Either LA Times op-ed writer Peter Dreier lives in a cave, or he's all too willing to spread falsehoods to defend an organization where he once served as a consultant. Perhaps it's a little of both.
In that Thursday op-ed ("The war on ACORN; Conservatives are distorting and playing up the community organizing group's so-called scandals"), Dreier parroted ACORN CEO's now-discredited claims that "not a single person who signed a phony name on a registration form ever actually voted," and that undercover filmmakers James O'Keefe and Hannah Giles were only able to get help from two ACORN offices in starting up their proposed prostitution enterprises involving the importation of immigrant girls.
In running Dreier's op-ed, the Times miscalculated at least twice:
- First, the paper failed to disclose Dreier's past relationship with ACORN as a consultant, something that is right there in his Occidental College bio, and that readers had a right to know.
- Second, the Times somehow thought Dreier's propaganda would get past LA blogger and certified Times nemesis Patterico aka Patrick Frey. That was the far more serious blunder.
Here are key paragraphs from Dreier's drivel:
The attack on ACORN is not really about bogus names on voter forms or about staffers encouraging people to lie on their tax forms. Rather, it is part of a broader conservative effort to attack progressive organizations and discredit President Obama and his liberal agenda.
Over the years, ACORN has made powerful enemies. Many businesses oppose the group's efforts to raise wages for the working poor. Banks, mortgage companies and payday lenders have fought ACORN's campaigns to strengthen regulation of the financial industry. Business groups have funded anti-ACORN websites, such as rottenacorn.com, that aim to destroy the group's credibility. Republicans have long opposed ACORN's success at registering low-income, mostly minority voters, who are more likely to vote for Democrats.
Christopher Martin, a journalism professor at the University of Northern Iowa, and I recently analyzed media coverage of ACORN over the years. In our published report, "Manipulating the Public Agenda: Why ACORN Was in the News, and What the News Got Wrong," we found that, despite ACORN's effective community organizing work in more than 70 cities across the country, 55% of the stories about the organization during 2007 and 2008 dealt with voter fraud.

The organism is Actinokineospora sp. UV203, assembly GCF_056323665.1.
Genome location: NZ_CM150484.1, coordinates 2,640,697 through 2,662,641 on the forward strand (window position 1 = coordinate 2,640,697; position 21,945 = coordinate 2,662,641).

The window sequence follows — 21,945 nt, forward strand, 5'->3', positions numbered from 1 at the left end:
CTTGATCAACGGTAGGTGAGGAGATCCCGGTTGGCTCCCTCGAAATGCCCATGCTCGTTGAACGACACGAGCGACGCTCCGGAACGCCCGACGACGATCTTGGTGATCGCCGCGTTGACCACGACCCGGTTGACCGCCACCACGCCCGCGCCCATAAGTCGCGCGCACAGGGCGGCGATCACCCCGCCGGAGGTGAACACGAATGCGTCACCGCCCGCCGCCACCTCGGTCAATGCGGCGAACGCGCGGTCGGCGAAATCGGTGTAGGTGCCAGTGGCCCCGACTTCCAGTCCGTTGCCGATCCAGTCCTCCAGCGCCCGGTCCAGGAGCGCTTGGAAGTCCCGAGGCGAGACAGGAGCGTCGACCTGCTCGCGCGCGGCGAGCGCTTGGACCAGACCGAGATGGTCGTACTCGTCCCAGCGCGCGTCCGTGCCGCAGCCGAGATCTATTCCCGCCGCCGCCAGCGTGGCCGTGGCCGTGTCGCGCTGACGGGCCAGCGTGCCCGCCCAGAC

The coverage was largely driven by the GOP. In the third and final presidential debate last October, McCain charged that ACORN was "now on the verge of maybe perpetrating one of the greatest frauds in voter history in this country, maybe destroying the fabric of democracy." At rallies and media events, McCain and Palin repeated this charge and demanded that Obama disclose his ties with ACORN -- echoing attacks that first appeared in conservative publications.
.... Did ACORN engage in election fraud? Absolutely not. As part of its highly successful voter registration drive, the group -- like many others -- paid outside contractors to gather signatures. A few of them turned in bogus forms, registering names such as "Mickey Mouse" or "Donald Duck." ACORN's staff did what was required by law and promptly reported the questionable names to authorities. In some cities, those local officials -- mostly Republicans -- turned around and accused ACORN of voter fraud.
Our study documented that many news outlets reported the voter fraud allegations without attempting to verify them. Had they done so, they would have discovered that not a single person who signed a phony name on a registration form ever actually voted. What occurred was voter registration fraud, not voter fraud, and it was ACORN that exposed the wrongdoing in the first place.